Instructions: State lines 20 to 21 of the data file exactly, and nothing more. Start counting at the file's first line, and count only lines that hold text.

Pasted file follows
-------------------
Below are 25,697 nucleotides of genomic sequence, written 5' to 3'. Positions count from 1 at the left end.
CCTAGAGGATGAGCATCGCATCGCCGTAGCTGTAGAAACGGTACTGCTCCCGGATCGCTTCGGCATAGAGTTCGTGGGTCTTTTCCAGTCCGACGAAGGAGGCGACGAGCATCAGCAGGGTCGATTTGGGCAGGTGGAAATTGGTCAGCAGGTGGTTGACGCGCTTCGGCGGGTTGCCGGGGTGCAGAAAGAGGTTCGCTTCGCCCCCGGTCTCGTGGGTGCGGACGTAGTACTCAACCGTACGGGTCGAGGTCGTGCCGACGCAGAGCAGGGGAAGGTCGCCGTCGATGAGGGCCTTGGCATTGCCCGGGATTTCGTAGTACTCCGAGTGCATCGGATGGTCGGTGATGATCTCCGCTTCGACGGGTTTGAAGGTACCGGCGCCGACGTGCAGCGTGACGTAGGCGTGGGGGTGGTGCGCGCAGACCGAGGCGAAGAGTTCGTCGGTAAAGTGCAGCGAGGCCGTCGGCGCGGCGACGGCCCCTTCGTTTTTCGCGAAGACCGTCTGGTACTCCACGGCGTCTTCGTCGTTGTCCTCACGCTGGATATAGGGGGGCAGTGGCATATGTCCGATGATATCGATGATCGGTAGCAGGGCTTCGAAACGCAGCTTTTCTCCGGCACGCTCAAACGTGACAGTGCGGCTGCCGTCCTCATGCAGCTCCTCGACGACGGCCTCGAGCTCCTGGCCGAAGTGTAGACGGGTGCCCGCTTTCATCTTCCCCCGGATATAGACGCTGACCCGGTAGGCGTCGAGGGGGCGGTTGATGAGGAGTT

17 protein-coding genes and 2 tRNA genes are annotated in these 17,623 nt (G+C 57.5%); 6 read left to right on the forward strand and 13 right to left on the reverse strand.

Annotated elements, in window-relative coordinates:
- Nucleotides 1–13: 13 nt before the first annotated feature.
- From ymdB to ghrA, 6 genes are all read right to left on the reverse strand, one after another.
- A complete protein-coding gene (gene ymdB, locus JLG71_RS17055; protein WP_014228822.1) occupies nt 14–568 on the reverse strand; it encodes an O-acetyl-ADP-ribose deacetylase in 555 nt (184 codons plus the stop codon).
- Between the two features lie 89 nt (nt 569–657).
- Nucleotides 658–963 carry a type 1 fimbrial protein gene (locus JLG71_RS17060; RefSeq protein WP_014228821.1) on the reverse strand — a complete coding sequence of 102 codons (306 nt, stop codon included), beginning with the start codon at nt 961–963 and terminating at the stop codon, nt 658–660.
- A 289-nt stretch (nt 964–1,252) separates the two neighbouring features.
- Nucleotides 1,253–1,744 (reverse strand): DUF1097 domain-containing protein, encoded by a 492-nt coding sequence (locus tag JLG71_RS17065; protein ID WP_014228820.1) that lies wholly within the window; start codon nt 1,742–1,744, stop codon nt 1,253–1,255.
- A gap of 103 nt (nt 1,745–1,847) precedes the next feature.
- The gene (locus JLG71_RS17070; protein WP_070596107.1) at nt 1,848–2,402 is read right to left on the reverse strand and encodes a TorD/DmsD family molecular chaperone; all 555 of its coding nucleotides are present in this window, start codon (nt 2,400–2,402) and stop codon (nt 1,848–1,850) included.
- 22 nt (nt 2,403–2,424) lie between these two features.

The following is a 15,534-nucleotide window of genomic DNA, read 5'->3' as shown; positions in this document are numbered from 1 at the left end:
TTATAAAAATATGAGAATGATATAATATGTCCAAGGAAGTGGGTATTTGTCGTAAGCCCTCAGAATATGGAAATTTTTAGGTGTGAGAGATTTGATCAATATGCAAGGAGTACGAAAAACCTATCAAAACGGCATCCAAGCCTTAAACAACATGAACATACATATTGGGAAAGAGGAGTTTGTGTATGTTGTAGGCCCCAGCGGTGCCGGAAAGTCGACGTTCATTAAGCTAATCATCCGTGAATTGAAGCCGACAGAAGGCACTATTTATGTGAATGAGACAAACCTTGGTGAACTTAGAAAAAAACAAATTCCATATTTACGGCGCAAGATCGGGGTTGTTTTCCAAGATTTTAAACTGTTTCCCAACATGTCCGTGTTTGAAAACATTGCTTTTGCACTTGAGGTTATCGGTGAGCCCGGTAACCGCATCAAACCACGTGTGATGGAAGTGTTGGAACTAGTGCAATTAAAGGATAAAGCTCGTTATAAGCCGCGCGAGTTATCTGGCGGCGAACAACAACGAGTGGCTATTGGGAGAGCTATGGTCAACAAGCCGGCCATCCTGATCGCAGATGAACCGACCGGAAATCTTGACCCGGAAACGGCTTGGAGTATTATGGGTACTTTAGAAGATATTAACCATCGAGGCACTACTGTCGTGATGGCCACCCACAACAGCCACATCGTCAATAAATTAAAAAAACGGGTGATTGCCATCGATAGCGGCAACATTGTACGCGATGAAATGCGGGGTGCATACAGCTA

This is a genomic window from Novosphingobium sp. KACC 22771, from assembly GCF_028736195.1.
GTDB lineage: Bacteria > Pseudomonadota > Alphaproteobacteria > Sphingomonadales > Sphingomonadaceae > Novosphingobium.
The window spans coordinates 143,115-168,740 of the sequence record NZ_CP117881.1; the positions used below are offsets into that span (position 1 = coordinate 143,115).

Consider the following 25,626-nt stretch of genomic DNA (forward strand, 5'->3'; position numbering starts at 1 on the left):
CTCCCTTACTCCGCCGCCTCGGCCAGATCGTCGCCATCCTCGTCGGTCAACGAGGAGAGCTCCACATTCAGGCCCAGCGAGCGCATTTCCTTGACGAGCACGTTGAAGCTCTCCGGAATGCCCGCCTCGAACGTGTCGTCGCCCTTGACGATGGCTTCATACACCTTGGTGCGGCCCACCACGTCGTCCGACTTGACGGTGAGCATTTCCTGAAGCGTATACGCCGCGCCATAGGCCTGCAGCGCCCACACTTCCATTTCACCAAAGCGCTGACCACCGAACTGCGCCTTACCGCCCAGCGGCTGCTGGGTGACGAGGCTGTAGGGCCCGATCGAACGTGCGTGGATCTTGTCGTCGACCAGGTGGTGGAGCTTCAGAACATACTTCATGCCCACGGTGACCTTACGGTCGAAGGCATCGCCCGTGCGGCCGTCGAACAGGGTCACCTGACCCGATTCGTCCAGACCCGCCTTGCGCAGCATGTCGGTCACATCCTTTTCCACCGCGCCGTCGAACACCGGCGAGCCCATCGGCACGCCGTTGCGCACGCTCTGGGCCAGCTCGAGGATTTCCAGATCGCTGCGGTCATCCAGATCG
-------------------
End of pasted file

Consider the following 25,626-nt stretch of genomic DNA (forward strand, 5'->3'; position numbering starts at 1 on the left):
CTCCCTTACTCCGCCGCCTCGGCCAGATCGTCGCCATCCTCGTCGGTCAACGAGGAGAGCTCCACATTCAGGCCCAGCGAGCGCATTTCCTTGACGAGCACGTTGAAGCTCTCCGGAATGCCCGCCTCGAACGTGTCGTCGCCCTTGACGATGGCTTCATACACCTTGGTGCGGCCCACCACGTCGTCCGACTTGACGGTGAGCATTTCCTGAAGCGTATACGCCGCGCCATAGGCCTGCAGCGCCCACACTTCCATTTCACCAAAGCGCTGACCACCGAACTGCGCCTTACCGCCCAGCGGCTGCTGGGTGACGAGGCTGTAGGGCCCGATCGAACGTGCGTGGATCTTGTCGTCGACCAGGTGGTGGAGCTTCAGAACATACTTCATGCCCACGGTGACCTTACGGTCGAAGGCATCGCCCGTGCGGCCGTCGAACAGGGTCACCTGACCCGATTCGTCCAGACCCGCCTTGCGCAGCATGTCGGTCACATCCTTTTCCACCGCGCCGTCGAACACCGGCGAGCCCATCGGCACGCCGTTGCGCACGCTCTGGGCCAGCTCGAGGATTTCCAGATCGCTGCGGTCATCCAGATCG